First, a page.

James Sharp (1618-1679) was born in royalist Banffshire on 4 May 1618, son of William Sharp (d.1638) and his wife Isobel Lesley, daughter of the Laird of Kinninvy. In 1633, he entered King's College, Aberdeen, studying theology, learning to follow in the Aberdeen tradition of ecclesiastical moderation. After a failed trip to England where he hoped to work, Sharp returned to Scotland and became, by 1642, regent at St. Andrews University, a position that he was no doubt helped obtaining through the 7th Earl of Rothes, a relative on his mother's side of the family. Sharp married, in 1653, Helen Moncrieff, daughter of the laird of Randerston.
Following the English Civil War Sharp maintained his tradition of moderation, taking the side of the 'Covenanters' against the 'Protesters', who were determined to defend the Scottish church against changes imposed from London. Following the defeat of the Scottish army at Dunbar, Sharp was arrested by Oliver Cromwell. He spent nearly a year at the Tower of London, only gaining his freedom in April of 1652.
Following the restoration of Charles II, Sharp was allowed to return to St. Andrews and was appointed Archbishop. His decision to turn his back on the principles he had once stood for in opposing the supremacy of the King over the church made him many enemies among the Covenanters. It was a group of these who ambushed Sharp's carriage on Magus Muir, outside St. Andrews, as he was en route from Edinburgh to St. Andrews and fatally stabbed him in front of his daughter in 1679.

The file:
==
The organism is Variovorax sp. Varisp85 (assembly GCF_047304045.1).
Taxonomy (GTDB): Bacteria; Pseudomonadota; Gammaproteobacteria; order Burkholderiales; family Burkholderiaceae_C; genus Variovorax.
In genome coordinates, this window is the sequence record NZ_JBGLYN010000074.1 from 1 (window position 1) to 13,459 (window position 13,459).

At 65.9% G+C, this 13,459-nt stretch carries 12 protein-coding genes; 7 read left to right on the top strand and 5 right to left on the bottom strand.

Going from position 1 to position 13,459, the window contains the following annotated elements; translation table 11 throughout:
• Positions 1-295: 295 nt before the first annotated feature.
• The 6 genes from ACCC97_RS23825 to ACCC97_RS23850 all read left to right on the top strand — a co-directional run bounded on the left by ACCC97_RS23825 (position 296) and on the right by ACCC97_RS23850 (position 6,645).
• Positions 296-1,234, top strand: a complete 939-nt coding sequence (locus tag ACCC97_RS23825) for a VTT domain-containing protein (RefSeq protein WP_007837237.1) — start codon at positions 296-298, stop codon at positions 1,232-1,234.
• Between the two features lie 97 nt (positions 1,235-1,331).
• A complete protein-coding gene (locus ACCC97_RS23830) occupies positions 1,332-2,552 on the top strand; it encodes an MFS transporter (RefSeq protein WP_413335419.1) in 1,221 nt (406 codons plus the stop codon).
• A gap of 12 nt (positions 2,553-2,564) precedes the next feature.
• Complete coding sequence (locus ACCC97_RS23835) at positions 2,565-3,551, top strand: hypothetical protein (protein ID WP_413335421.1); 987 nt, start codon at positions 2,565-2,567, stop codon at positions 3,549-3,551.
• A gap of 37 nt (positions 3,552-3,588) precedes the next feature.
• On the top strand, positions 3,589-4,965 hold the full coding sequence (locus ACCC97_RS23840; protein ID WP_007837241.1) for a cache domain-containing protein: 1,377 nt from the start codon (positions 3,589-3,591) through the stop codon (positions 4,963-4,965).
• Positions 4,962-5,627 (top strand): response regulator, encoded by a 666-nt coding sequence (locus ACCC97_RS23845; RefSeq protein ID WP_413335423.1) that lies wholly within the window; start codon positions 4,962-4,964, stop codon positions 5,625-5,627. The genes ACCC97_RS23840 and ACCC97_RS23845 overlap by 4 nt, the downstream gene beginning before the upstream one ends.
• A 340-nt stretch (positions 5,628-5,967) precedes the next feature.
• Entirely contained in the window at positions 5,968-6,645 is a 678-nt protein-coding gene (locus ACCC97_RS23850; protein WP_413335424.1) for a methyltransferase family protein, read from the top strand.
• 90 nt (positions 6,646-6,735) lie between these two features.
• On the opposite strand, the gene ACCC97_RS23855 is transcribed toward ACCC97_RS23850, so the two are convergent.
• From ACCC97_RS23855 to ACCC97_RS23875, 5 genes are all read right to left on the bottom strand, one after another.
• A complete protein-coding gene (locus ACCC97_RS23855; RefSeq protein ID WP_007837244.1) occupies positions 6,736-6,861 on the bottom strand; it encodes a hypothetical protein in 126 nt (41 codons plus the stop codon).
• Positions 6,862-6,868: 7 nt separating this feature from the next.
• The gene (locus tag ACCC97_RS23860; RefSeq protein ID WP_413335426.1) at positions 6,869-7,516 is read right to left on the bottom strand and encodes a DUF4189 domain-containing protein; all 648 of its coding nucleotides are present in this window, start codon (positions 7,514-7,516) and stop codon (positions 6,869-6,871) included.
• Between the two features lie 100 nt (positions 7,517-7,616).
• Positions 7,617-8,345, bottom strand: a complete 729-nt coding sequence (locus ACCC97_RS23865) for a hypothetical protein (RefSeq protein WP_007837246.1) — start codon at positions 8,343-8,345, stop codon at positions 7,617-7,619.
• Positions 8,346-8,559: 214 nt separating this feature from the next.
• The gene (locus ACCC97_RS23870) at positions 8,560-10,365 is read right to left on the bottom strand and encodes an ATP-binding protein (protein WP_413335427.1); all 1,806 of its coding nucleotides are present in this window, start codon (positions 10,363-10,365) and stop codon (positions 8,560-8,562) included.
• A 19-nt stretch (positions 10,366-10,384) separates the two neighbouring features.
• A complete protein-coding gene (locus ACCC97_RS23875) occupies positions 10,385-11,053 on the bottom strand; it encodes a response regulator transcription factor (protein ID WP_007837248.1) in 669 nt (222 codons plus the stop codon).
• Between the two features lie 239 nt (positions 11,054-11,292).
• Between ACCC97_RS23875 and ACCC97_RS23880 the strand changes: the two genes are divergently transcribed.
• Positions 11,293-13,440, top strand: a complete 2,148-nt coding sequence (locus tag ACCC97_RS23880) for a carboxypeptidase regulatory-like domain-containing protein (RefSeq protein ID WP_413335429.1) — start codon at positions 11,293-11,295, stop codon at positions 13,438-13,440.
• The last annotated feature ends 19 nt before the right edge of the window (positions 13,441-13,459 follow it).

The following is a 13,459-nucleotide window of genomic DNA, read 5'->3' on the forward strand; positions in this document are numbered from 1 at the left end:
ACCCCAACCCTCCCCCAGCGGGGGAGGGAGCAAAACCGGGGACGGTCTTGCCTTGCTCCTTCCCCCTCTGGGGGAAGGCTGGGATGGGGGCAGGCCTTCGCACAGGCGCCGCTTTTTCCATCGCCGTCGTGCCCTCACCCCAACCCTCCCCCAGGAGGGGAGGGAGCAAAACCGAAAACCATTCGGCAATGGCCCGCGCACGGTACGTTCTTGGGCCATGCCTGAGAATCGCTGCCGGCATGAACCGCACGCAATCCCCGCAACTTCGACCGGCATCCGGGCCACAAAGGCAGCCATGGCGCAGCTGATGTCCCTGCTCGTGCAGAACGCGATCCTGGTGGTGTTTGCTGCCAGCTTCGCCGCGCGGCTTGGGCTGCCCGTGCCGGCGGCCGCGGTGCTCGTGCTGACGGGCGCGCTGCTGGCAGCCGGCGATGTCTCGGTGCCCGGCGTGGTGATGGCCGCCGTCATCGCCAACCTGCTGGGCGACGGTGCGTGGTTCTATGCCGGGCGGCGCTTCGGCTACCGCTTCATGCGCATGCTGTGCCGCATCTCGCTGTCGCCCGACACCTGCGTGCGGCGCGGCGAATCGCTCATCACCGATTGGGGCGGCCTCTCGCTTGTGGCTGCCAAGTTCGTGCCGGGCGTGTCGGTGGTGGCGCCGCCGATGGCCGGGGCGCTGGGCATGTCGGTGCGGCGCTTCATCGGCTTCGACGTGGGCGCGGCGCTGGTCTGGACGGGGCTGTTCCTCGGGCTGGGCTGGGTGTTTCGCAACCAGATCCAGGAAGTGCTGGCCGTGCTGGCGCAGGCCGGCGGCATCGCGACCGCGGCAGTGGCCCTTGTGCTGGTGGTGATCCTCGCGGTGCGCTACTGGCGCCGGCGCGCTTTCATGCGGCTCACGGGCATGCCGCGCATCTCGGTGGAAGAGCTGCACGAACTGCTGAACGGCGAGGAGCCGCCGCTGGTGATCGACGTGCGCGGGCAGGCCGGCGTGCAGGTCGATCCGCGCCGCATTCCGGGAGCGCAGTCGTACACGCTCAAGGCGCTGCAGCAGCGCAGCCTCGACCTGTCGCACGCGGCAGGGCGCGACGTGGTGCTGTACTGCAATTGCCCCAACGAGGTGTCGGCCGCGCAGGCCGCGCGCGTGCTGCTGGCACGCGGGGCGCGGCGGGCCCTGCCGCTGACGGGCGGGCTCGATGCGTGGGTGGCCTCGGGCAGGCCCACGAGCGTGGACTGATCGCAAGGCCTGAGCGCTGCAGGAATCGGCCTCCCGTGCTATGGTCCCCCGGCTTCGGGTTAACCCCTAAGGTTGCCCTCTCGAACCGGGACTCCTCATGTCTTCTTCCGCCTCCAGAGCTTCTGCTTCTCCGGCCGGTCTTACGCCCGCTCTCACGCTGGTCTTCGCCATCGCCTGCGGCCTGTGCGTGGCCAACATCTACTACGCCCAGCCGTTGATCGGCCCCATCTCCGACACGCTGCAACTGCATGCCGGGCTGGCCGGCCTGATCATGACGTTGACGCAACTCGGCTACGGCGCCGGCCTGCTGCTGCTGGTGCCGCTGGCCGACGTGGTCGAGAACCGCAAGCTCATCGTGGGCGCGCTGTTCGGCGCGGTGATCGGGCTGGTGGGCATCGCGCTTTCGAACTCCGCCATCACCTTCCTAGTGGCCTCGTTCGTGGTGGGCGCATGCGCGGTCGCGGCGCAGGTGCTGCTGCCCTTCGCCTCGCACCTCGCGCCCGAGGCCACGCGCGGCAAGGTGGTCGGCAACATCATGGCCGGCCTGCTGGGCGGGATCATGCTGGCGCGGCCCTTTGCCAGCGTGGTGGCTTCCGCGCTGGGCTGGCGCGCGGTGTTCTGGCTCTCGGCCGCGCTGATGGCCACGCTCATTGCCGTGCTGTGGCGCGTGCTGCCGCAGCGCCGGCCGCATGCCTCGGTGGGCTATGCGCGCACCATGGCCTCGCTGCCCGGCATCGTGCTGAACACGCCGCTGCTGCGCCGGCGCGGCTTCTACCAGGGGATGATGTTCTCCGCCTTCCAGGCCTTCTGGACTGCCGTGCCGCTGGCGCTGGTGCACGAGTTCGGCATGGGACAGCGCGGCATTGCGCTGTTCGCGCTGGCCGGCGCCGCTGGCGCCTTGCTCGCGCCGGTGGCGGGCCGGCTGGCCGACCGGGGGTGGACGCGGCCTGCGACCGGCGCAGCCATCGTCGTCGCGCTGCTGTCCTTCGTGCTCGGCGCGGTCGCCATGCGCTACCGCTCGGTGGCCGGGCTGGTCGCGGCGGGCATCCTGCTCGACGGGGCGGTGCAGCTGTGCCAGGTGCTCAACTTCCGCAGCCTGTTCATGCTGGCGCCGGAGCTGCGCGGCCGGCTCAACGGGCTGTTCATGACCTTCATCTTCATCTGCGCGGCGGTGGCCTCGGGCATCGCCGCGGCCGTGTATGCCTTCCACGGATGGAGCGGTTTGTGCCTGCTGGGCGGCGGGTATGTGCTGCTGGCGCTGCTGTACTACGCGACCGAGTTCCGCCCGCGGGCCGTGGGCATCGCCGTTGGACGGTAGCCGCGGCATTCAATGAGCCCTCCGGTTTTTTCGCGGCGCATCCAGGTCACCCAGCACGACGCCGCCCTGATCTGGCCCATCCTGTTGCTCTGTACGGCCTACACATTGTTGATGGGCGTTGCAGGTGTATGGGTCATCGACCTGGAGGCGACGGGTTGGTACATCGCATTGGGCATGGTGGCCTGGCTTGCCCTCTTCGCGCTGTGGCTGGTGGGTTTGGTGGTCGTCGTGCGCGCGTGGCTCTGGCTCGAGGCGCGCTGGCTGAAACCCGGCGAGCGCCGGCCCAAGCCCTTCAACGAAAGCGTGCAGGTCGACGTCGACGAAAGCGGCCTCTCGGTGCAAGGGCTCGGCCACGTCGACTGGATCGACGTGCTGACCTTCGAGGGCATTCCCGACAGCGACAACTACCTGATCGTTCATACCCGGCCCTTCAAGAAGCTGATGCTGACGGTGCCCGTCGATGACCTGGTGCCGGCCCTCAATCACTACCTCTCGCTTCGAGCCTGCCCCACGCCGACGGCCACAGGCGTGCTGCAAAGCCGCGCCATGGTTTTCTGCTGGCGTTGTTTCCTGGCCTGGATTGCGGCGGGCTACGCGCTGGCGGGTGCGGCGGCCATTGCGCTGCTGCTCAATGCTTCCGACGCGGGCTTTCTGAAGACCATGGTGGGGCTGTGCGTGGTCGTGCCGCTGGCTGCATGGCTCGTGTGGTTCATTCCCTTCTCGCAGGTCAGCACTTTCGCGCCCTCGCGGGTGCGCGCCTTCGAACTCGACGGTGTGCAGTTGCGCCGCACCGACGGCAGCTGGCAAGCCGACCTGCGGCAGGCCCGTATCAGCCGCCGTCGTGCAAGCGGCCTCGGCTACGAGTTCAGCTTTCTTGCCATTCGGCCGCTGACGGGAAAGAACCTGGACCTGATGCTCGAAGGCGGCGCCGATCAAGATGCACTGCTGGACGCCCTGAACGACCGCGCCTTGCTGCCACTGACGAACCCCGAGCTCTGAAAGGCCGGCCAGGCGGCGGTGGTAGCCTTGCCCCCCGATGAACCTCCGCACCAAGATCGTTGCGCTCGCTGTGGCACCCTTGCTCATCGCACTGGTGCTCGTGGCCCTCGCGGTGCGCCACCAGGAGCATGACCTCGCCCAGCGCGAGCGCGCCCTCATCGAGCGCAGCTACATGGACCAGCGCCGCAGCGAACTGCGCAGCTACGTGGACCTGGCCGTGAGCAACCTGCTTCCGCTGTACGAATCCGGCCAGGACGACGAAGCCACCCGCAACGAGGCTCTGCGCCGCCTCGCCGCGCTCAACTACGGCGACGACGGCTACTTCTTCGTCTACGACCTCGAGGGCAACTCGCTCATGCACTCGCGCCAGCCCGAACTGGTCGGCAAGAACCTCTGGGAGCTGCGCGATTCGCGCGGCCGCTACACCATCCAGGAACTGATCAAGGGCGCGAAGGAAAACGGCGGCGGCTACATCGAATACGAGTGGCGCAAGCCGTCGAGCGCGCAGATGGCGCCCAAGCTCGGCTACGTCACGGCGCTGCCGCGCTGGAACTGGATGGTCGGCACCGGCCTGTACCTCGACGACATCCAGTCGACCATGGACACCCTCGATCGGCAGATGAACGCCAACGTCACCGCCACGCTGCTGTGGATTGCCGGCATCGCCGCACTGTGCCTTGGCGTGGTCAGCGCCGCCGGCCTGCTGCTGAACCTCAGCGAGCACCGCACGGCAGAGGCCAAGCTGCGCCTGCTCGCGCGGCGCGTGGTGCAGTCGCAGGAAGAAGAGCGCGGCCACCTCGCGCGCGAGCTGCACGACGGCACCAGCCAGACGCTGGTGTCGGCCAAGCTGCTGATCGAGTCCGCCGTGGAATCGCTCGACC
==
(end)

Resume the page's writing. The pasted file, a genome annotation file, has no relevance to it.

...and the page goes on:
Sharp was known to have made several trips to London, including one in 1674-1675. It seems probable that he acquired the present teapot at that time, making this one of the earliest known English teapots, only slightly later than an example hallmarked for 1670 which was presented by George, 1st Earl of Berkeley (d.1698) to the East India company and is now in the collection of the Victoria and Albert Museum, London. That example, believed to be the earliest English silver teapot, is actually of a form which today would be more associated with the drinking of coffee but which is identified as a teapot by the engraved inscription 'This Siluer tea Pott'.